Pame beliefs are dominated by a belief in muertos (spirits of the dead), brujas (witches), and dioses (gods). The Pame also believe that there are a number of spirits, called nahuales, which take the form of animals. These spirits are believed to be the cause of many illnesses and evil in general. Within the Pame cosmology, the central religious actors are the curanderos, or curers. Some illnesses are considered to be caused by natural conditions, but most are believed to be caused supernaturally.
Besides the general ceremonies of birth, baptism, and funerals, the Pame conduct many other rituals. These include the annual fiestas of the patron saints and the ritual veneration of saints and ancestors on altars within their homes.
Upon death, the deceased is dressed in fine clothes and laid out for observation by relatives. The family gathers together. They all eat, and the men drink aguardiente. The next morning the corpse is buried with items that may be needed in the afterlife, such as tools, food, water, and money.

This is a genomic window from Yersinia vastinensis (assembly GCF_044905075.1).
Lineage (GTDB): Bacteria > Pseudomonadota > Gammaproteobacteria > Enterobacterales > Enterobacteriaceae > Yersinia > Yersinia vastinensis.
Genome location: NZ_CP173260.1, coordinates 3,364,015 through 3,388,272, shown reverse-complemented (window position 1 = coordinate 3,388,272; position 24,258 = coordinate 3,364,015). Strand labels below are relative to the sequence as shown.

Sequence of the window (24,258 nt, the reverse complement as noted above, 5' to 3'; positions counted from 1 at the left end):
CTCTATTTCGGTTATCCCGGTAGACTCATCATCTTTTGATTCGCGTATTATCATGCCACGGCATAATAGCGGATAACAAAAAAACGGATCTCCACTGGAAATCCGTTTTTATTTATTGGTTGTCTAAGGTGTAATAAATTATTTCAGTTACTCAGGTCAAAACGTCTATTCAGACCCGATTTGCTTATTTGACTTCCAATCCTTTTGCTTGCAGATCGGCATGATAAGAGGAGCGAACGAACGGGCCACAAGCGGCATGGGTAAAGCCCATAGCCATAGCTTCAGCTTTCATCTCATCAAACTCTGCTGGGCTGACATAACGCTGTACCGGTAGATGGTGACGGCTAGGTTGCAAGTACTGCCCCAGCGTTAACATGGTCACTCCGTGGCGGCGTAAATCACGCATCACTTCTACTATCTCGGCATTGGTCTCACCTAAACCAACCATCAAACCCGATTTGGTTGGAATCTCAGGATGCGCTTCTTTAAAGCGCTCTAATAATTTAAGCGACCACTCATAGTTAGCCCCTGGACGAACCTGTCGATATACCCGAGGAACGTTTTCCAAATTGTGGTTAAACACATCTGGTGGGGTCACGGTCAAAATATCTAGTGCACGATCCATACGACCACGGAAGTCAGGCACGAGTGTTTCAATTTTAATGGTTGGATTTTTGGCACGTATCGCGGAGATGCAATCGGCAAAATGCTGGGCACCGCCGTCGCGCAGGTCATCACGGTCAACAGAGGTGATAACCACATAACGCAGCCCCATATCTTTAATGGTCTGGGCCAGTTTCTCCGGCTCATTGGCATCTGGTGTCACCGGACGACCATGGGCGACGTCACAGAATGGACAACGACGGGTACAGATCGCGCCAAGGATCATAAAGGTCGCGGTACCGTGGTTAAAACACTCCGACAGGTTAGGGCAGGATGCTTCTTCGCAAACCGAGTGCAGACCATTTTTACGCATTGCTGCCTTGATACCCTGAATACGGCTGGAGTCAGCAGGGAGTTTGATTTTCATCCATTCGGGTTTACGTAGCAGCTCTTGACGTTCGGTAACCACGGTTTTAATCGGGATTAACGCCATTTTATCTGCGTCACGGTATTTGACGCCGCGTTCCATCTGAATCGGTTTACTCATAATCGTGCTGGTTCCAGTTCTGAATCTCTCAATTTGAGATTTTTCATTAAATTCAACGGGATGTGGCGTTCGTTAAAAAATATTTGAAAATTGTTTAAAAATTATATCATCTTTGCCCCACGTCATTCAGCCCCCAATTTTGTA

Chemin, Dominique (1980). "Rituales relacionadas con la Venida de la lluvia, la cosecha y la manifestaciones atmosféricas y telúricas maléficas en la región Pame de Santa Maria Acapulco, San Luis Potosí." Anales de Antropología 17(2): 67-97.
Chemin Bässler, Heidi (1984). Los pames septentrionales de San Luis Potosí. Mexico City: Instituto Nacional Indigenista.
Friedlander, Judith (1986). "The National Indigenist Institute of Mexico Reinvents the Indian: The Pame Example." American Ethnologist 13(2): 363-367.
Manrique C, Leonardo (1969). "The Otomí." In Handbook of Middle American Indians, edited by Robert Wauchope. Vol. 8, Ethnology, Part Two, edited by Evon Z. Vogt, 682-722. Austin: University of Texas Press.
Soustelle, Jacques (1937). La famille otomi-pame du Mexique central. Travaux et Mémoires de l'Institut d'Ethnologie. Paris: Université de Paris.
Soustelle, Jacques (1967). The Four Suns. London: Ebenezer Baylis & Son.
"Pame." Encyclopedia of World Cultures. . Encyclopedia.com. (February 18, 2019). https://www.encyclopedia.com/humanities/encyclopedias-almanacs-transcripts-and-maps/pame
"Pame." Encyclopedia of World Cultures. . Retrieved February 18, 2019 from Encyclopedia.com: https://www.encyclopedia.com/humanities/encyclopedias-almanacs-transcripts-and-maps/pame